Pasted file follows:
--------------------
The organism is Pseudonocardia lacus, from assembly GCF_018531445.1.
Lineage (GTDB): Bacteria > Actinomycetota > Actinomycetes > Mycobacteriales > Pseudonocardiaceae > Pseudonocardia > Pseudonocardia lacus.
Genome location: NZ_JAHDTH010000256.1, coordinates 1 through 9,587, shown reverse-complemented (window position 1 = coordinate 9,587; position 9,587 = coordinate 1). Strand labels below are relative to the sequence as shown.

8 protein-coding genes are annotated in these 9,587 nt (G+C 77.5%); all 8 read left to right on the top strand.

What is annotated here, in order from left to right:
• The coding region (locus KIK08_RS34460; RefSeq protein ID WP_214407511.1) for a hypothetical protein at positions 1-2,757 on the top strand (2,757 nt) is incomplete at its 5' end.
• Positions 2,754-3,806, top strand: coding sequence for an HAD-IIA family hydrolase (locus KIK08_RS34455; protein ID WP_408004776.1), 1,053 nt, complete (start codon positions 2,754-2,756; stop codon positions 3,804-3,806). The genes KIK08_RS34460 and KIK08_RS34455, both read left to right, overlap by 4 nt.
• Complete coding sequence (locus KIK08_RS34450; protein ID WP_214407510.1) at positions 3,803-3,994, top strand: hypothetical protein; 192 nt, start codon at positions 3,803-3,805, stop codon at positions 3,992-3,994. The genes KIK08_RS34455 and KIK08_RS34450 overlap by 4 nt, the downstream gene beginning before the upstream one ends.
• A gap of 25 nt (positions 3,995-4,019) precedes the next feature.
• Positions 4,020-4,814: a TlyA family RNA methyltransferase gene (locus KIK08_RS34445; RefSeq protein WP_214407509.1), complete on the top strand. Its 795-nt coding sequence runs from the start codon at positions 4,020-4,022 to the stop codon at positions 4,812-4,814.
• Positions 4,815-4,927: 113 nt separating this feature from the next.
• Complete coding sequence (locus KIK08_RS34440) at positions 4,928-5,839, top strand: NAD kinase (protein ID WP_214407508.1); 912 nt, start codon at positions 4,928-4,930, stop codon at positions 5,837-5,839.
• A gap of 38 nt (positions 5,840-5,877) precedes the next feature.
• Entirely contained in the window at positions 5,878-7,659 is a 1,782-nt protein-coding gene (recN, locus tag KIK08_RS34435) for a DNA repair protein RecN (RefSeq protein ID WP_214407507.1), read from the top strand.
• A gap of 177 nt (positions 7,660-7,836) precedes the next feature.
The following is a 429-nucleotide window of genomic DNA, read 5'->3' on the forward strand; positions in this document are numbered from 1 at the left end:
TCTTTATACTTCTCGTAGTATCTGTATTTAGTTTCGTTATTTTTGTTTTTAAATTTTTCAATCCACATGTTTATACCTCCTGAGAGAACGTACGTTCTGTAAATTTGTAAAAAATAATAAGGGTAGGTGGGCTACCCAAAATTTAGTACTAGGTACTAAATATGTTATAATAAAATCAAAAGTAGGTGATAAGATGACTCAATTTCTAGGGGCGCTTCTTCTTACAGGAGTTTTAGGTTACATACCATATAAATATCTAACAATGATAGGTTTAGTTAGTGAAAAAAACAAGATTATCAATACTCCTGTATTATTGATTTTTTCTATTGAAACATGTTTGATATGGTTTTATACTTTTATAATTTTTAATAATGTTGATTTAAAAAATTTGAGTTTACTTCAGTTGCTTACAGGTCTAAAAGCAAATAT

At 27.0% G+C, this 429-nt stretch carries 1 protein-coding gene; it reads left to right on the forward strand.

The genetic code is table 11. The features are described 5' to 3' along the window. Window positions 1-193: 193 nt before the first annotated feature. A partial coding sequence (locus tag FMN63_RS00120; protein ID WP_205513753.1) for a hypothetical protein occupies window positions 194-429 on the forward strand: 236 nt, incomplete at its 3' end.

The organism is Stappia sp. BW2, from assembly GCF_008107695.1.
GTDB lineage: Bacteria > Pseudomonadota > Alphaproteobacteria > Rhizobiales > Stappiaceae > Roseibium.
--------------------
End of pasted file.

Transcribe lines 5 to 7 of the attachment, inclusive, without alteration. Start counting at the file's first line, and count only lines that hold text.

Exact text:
What is annotated here, in order from left to right:
• The coding region (locus KIK08_RS34460; RefSeq protein ID WP_214407511.1) for a hypothetical protein at positions 1-2,757 on the top strand (2,757 nt) is incomplete at its 5' end.
• Positions 2,754-3,806, top strand: coding sequence for an HAD-IIA family hydrolase (locus KIK08_RS34455; protein ID WP_408004776.1), 1,053 nt, complete (start codon positions 2,754-2,756; stop codon positions 3,804-3,806). The genes KIK08_RS34460 and KIK08_RS34455, both read left to right, overlap by 4 nt.